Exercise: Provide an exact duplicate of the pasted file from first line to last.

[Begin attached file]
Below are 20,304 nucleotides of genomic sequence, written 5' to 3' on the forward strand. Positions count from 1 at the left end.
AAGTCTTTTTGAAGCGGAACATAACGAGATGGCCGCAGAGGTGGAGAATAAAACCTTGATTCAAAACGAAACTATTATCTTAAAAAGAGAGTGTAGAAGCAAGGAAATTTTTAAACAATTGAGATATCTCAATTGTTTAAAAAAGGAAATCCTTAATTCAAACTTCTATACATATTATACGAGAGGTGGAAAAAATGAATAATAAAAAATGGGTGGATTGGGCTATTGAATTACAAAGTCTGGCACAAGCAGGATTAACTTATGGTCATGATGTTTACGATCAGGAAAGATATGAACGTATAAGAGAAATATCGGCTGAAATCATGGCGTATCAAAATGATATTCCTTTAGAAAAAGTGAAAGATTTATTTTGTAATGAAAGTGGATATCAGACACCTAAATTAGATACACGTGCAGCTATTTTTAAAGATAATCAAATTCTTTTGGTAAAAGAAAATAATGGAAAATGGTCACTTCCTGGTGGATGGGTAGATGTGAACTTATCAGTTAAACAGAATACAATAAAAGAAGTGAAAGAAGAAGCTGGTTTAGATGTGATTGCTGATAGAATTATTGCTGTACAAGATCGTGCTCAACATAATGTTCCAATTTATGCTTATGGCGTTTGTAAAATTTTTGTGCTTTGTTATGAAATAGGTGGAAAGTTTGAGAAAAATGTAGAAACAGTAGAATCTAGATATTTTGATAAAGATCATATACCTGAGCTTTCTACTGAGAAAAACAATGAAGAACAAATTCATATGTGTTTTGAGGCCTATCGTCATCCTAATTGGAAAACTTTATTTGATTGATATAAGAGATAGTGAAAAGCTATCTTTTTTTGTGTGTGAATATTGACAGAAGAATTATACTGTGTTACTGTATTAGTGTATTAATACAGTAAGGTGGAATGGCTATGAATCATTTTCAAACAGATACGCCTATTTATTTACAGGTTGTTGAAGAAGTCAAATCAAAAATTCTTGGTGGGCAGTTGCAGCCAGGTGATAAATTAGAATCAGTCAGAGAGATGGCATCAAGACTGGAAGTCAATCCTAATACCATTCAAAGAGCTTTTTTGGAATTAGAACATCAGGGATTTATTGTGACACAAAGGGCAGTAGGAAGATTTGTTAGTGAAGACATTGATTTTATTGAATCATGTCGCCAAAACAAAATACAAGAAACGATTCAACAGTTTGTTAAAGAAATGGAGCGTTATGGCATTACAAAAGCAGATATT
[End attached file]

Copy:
Below are 20,304 nucleotides of genomic sequence, written 5' to 3' on the forward strand. Positions count from 1 at the left end.
AAGTCTTTTTGAAGCGGAACATAACGAGATGGCCGCAGAGGTGGAGAATAAAACCTTGATTCAAAACGAAACTATTATCTTAAAAAGAGAGTGTAGAAGCAAGGAAATTTTTAAACAATTGAGATATCTCAATTGTTTAAAAAAGGAAATCCTTAATTCAAACTTCTATACATATTATACGAGAGGTGGAAAAAATGAATAATAAAAAATGGGTGGATTGGGCTATTGAATTACAAAGTCTGGCACAAGCAGGATTAACTTATGGTCATGATGTTTACGATCAGGAAAGATATGAACGTATAAGAGAAATATCGGCTGAAATCATGGCGTATCAAAATGATATTCCTTTAGAAAAAGTGAAAGATTTATTTTGTAATGAAAGTGGATATCAGACACCTAAATTAGATACACGTGCAGCTATTTTTAAAGATAATCAAATTCTTTTGGTAAAAGAAAATAATGGAAAATGGTCACTTCCTGGTGGATGGGTAGATGTGAACTTATCAGTTAAACAGAATACAATAAAAGAAGTGAAAGAAGAAGCTGGTTTAGATGTGATTGCTGATAGAATTATTGCTGTACAAGATCGTGCTCAACATAATGTTCCAATTTATGCTTATGGCGTTTGTAAAATTTTTGTGCTTTGTTATGAAATAGGTGGAAAGTTTGAGAAAAATGTAGAAACAGTAGAATCTAGATATTTTGATAAAGATCATATACCTGAGCTTTCTACTGAGAAAAACAATGAAGAACAAATTCATATGTGTTTTGAGGCCTATCGTCATCCTAATTGGAAAACTTTATTTGATTGATATAAGAGATAGTGAAAAGCTATCTTTTTTTGTGTGTGAATATTGACAGAAGAATTATACTGTGTTACTGTATTAGTGTATTAATACAGTAAGGTGGAATGGCTATGAATCATTTTCAAACAGATACGCCTATTTATTTACAGGTTGTTGAAGAAGTCAAATCAAAAATTCTTGGTGGGCAGTTGCAGCCAGGTGATAAATTAGAATCAGTCAGAGAGATGGCATCAAGACTGGAAGTCAATCCTAATACCATTCAAAGAGCTTTTTTGGAATTAGAACATCAGGGATTTATTGTGACACAAAGGGCAGTAGGAAGATTTGTTAGTGAAGACATTGATTTTATTGAATCATGTCGCCAAAACAAAATACAAGAAACGATTCAACAGTTTGTTAAAGAAATGGAGCGTTATGGCATTACAAAAGCAGATATT